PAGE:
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November 09, 2002

Syria's Surprise Vote Could Be an Eye-Opener for Iraqi Leader

That Syria too supported the Security Council resolution against Iraq comes as a surpirse. What is behind this vote?
DAMASCUS, Syria -- Everyone was expecting a tough U.N. resolution on Iraqi weapons inspections to pass Friday, but the shock for Baghdad must have come when Syria, the only Arab country on the Security Council, signed on at the last minute to make the vote unanimous.

The surprise "yes" from Fayssal Mekdad, the Syrian envoy at the United Nations, sent a clear signal to Iraqi President Saddam Hussein that few--if any--Arab states will rally to his side if Iraq evades or defies the U.N. arms inspectors who plan to travel soon to Baghdad, observers said.

A long and intense decision-making process by Damascus, coupled with the high-level lobbying of Syrian President Bashar Assad by world leaders such as U.N. Secretary-General Kofi Annan and French President Jacques Chirac, persuaded Syria to back the resolution rather than abstain, as had been widely expected.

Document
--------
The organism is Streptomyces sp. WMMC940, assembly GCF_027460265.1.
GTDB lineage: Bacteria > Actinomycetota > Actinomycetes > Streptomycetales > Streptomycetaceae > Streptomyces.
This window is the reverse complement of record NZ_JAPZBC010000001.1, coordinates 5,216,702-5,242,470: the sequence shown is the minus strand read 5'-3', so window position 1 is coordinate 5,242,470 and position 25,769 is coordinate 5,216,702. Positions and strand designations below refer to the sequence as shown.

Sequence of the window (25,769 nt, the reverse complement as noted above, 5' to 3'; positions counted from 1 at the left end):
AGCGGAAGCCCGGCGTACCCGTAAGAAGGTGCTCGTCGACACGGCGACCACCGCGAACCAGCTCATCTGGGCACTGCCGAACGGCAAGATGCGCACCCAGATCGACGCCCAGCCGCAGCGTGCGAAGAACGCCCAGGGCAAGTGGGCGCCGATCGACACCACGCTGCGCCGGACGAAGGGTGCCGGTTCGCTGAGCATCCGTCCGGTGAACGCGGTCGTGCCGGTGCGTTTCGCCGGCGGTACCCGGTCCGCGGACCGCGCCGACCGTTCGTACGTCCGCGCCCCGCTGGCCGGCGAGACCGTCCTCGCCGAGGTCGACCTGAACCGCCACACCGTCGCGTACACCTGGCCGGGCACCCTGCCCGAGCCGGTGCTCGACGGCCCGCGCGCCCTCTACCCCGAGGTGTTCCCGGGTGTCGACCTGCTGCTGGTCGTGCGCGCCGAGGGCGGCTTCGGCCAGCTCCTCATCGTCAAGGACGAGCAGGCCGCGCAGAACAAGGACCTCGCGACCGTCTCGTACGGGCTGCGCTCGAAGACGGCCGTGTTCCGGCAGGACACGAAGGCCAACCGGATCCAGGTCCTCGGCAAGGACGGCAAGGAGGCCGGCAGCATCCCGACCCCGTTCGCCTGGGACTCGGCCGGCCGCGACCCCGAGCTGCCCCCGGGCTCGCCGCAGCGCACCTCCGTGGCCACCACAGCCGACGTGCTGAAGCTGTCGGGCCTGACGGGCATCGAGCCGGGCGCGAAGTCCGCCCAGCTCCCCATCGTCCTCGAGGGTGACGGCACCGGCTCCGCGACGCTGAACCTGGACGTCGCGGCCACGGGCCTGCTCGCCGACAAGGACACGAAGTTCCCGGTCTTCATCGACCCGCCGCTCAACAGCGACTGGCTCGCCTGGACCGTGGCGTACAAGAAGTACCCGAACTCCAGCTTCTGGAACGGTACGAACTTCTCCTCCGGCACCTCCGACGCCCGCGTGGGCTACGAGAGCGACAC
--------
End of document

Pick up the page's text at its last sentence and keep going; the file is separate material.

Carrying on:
In the end, analysts and government officials here in the Syrian capital said, Syria decided that the resolution was balanced and that voting for it would help preserve the credibility of the Security Council. And, they said, Assad and his advisors realized that a symbolic abstention by their country wouldn't help Iraq much but would leave Syria seeming dangerously out of step with the world community.